Veterans

Virginia Alvino / Texas Public Radio News

The unemployment rate for veterans in the U.S. recently reached an all-time low - below five percent. But in Texas, that number is higher. A job fair was held Wednesday in the Military City specifically for service members and their spouses.

More than 80 employers tabled at the AT&T Center to recruit employees. These organizations from Starbucks to the Border Patrol, are looking specifically for veterans.

Clay Hull has a stubborn sense of justice.

After an improvised explosive device blast in Iraq ended his time in the military, he fought the Army and the Department of Veterans Affairs over the amount of compensation they awarded him for his injuries.

"If I'm in the wrong, I'll admit it. But I'm not going to let somebody just push me around, especially the VA," he says.

It was complicated and drawn out, but Hull now gets the maximum the VA pays for disability.

Jay Porter / U.S. Office of Personnel Management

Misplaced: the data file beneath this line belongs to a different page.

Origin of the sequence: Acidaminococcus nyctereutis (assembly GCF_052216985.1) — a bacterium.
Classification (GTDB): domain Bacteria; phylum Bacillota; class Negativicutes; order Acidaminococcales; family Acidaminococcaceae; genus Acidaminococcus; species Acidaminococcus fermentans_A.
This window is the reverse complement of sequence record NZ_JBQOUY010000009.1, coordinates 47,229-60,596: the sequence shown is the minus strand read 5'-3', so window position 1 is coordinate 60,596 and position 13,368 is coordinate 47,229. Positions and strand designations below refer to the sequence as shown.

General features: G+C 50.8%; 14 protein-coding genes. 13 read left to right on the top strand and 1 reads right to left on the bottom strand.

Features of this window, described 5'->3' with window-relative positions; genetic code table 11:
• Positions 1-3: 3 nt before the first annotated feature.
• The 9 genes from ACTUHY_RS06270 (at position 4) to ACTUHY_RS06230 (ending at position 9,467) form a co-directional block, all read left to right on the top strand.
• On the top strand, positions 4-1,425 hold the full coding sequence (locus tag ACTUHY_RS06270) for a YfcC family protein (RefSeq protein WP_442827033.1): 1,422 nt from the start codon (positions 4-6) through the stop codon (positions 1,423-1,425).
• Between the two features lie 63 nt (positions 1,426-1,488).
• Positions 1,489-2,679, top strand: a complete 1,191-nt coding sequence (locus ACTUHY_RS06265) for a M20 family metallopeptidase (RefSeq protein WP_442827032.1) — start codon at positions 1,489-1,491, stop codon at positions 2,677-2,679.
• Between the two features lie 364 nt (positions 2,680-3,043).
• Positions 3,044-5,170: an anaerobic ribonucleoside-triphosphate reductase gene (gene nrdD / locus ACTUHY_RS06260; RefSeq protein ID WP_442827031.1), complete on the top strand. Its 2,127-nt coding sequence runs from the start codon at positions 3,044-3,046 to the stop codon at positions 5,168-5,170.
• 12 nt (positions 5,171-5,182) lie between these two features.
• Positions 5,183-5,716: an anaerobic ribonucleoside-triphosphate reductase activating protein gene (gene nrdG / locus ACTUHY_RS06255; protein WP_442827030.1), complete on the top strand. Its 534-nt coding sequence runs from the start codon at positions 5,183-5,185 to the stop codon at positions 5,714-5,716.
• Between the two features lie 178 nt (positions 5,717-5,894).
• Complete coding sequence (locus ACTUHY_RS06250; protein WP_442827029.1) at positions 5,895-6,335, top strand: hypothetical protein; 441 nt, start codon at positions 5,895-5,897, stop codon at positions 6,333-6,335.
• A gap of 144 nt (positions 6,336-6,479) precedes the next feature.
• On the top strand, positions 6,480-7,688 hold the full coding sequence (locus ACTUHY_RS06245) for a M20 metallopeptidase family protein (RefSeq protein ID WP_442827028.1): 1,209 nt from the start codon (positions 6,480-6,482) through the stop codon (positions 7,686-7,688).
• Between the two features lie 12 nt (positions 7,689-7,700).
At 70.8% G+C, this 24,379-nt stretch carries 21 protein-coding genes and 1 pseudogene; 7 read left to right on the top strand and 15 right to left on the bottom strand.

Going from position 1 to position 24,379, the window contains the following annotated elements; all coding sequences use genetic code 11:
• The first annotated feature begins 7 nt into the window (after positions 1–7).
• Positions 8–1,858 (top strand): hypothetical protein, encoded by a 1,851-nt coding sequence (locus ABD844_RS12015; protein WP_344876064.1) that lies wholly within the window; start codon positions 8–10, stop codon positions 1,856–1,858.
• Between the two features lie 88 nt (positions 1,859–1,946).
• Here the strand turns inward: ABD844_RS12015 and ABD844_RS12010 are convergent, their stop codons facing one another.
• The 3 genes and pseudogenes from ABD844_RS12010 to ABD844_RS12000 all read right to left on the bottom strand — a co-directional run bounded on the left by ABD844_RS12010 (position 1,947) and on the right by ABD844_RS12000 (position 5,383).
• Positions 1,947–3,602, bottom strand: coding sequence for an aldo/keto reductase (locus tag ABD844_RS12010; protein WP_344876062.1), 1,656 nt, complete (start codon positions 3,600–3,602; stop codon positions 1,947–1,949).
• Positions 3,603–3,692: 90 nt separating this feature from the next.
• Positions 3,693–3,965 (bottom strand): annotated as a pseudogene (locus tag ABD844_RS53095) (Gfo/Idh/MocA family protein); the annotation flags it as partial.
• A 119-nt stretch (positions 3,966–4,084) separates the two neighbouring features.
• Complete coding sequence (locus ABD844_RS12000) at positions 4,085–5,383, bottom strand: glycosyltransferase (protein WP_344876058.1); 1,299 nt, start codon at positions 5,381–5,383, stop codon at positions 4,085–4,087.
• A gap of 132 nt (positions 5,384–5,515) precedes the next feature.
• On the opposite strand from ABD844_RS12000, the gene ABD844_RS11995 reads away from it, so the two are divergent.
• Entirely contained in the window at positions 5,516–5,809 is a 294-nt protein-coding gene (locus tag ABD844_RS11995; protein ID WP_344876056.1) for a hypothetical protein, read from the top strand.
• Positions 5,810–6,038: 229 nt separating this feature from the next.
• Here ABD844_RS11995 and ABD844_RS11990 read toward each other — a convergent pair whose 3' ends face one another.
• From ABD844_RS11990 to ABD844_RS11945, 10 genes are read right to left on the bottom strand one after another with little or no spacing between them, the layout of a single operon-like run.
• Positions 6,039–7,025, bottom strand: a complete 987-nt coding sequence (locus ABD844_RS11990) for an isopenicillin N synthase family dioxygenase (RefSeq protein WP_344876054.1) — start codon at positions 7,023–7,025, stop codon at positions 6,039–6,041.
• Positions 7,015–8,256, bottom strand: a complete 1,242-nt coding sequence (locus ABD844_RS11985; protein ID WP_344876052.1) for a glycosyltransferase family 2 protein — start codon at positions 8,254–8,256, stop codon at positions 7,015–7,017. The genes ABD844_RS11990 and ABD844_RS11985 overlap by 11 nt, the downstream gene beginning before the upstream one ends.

The federal government has been steadily increasing the number of veterans it employs since President Obama issued an Executive Order in 2009 to do so. Yesterday, local veterans actively seeking federal employment gathered in San Antonio to learn about opportunities. 

When Anthony McCann opened a thick manila envelope from the Department of Veterans Affairs last year, he expected to find his own medical records inside.

Instead, he found over 250 pages of deeply revealing personal information on another veteran's mental health.

"It had everything about him, and I could have done anything with it," McCann said in an interview.

The Obama administration says it wants to end veterans homelessness by the end of this year — but it's not going to happen. That's partly because, despite government support, many landlords remain reluctant to rent to homeless individuals.

At the end of October, almost 6,200 homeless military veterans had government vouchers to cover their rent, but they had yet to find landlords willing to accept them. Among those vets is Joseph Coles of Washington, D.C., where you're lucky to get a one-bedroom apartment for less than $1,400 a month.

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